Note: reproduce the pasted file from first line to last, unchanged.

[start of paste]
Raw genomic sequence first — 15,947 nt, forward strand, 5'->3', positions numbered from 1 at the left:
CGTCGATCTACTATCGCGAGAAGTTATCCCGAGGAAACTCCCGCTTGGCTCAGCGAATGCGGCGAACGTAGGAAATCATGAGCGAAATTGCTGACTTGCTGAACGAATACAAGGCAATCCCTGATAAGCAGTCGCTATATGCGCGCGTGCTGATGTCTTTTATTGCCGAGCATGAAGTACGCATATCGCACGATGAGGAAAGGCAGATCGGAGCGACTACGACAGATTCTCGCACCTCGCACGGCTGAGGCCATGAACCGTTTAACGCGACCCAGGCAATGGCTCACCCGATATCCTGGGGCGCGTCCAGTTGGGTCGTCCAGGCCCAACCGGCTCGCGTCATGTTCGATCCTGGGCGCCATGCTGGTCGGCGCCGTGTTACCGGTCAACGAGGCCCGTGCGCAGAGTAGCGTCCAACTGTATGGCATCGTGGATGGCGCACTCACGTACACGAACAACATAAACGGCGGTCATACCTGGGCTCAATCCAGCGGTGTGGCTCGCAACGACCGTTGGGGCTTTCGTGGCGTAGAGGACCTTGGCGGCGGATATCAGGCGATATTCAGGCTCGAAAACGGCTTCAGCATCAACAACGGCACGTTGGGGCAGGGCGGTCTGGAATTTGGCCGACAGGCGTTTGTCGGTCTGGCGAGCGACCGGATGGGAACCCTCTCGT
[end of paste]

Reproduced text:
Raw genomic sequence first — 15,947 nt, forward strand, 5'->3', positions numbered from 1 at the left:
CGTCGATCTACTATCGCGAGAAGTTATCCCGAGGAAACTCCCGCTTGGCTCAGCGAATGCGGCGAACGTAGGAAATCATGAGCGAAATTGCTGACTTGCTGAACGAATACAAGGCAATCCCTGATAAGCAGTCGCTATATGCGCGCGTGCTGATGTCTTTTATTGCCGAGCATGAAGTACGCATATCGCACGATGAGGAAAGGCAGATCGGAGCGACTACGACAGATTCTCGCACCTCGCACGGCTGAGGCCATGAACCGTTTAACGCGACCCAGGCAATGGCTCACCCGATATCCTGGGGCGCGTCCAGTTGGGTCGTCCAGGCCCAACCGGCTCGCGTCATGTTCGATCCTGGGCGCCATGCTGGTCGGCGCCGTGTTACCGGTCAACGAGGCCCGTGCGCAGAGTAGCGTCCAACTGTATGGCATCGTGGATGGCGCACTCACGTACACGAACAACATAAACGGCGGTCATACCTGGGCTCAATCCAGCGGTGTGGCTCGCAACGACCGTTGGGGCTTTCGTGGCGTAGAGGACCTTGGCGGCGGATATCAGGCGATATTCAGGCTCGAAAACGGCTTCAGCATCAACAACGGCACGTTGGGGCAGGGCGGTCTGGAATTTGGCCGACAGGCGTTTGTCGGTCTGGCGAGCGACCGGATGGGAACCCTCTCGT